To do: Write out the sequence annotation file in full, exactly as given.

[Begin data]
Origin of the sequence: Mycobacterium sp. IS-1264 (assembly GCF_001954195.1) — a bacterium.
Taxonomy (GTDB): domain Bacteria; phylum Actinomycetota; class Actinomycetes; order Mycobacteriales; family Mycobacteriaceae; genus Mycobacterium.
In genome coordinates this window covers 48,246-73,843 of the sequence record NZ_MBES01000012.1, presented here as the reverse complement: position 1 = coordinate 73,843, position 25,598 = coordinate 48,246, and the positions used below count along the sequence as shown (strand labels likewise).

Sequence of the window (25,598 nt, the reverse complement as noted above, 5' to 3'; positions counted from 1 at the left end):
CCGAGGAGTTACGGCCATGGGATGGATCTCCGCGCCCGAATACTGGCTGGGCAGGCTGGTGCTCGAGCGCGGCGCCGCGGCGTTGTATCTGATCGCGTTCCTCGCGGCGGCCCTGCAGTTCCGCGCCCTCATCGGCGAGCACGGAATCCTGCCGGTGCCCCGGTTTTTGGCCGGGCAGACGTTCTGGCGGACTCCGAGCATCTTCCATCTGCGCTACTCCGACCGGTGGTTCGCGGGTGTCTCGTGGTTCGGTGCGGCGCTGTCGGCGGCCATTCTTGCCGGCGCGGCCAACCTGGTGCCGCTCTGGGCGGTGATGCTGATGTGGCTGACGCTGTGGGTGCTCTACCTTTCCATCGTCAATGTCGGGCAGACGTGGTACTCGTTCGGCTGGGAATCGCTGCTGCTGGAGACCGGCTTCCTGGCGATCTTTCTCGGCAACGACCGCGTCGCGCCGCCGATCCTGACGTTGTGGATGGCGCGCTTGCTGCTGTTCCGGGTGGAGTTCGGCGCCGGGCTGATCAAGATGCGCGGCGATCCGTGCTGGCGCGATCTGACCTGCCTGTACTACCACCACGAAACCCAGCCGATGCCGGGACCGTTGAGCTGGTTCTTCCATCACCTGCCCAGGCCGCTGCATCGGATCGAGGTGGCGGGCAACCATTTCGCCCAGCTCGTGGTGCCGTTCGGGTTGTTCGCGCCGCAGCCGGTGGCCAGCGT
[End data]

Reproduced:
Origin of the sequence: Mycobacterium sp. IS-1264 (assembly GCF_001954195.1) — a bacterium.
Taxonomy (GTDB): domain Bacteria; phylum Actinomycetota; class Actinomycetes; order Mycobacteriales; family Mycobacteriaceae; genus Mycobacterium.
In genome coordinates this window covers 48,246-73,843 of the sequence record NZ_MBES01000012.1, presented here as the reverse complement: position 1 = coordinate 73,843, position 25,598 = coordinate 48,246, and the positions used below count along the sequence as shown (strand labels likewise).

Sequence of the window (25,598 nt, the reverse complement as noted above, 5' to 3'; positions counted from 1 at the left end):
CCGAGGAGTTACGGCCATGGGATGGATCTCCGCGCCCGAATACTGGCTGGGCAGGCTGGTGCTCGAGCGCGGCGCCGCGGCGTTGTATCTGATCGCGTTCCTCGCGGCGGCCCTGCAGTTCCGCGCCCTCATCGGCGAGCACGGAATCCTGCCGGTGCCCCGGTTTTTGGCCGGGCAGACGTTCTGGCGGACTCCGAGCATCTTCCATCTGCGCTACTCCGACCGGTGGTTCGCGGGTGTCTCGTGGTTCGGTGCGGCGCTGTCGGCGGCCATTCTTGCCGGCGCGGCCAACCTGGTGCCGCTCTGGGCGGTGATGCTGATGTGGCTGACGCTGTGGGTGCTCTACCTTTCCATCGTCAATGTCGGGCAGACGTGGTACTCGTTCGGCTGGGAATCGCTGCTGCTGGAGACCGGCTTCCTGGCGATCTTTCTCGGCAACGACCGCGTCGCGCCGCCGATCCTGACGTTGTGGATGGCGCGCTTGCTGCTGTTCCGGGTGGAGTTCGGCGCCGGGCTGATCAAGATGCGCGGCGATCCGTGCTGGCGCGATCTGACCTGCCTGTACTACCACCACGAAACCCAGCCGATGCCGGGACCGTTGAGCTGGTTCTTCCATCACCTGCCCAGGCCGCTGCATCGGATCGAGGTGGCGGGCAACCATTTCGCCCAGCTCGTGGTGCCGTTCGGGTTGTTCGCGCCGCAGCCGGTGGCCAGCGT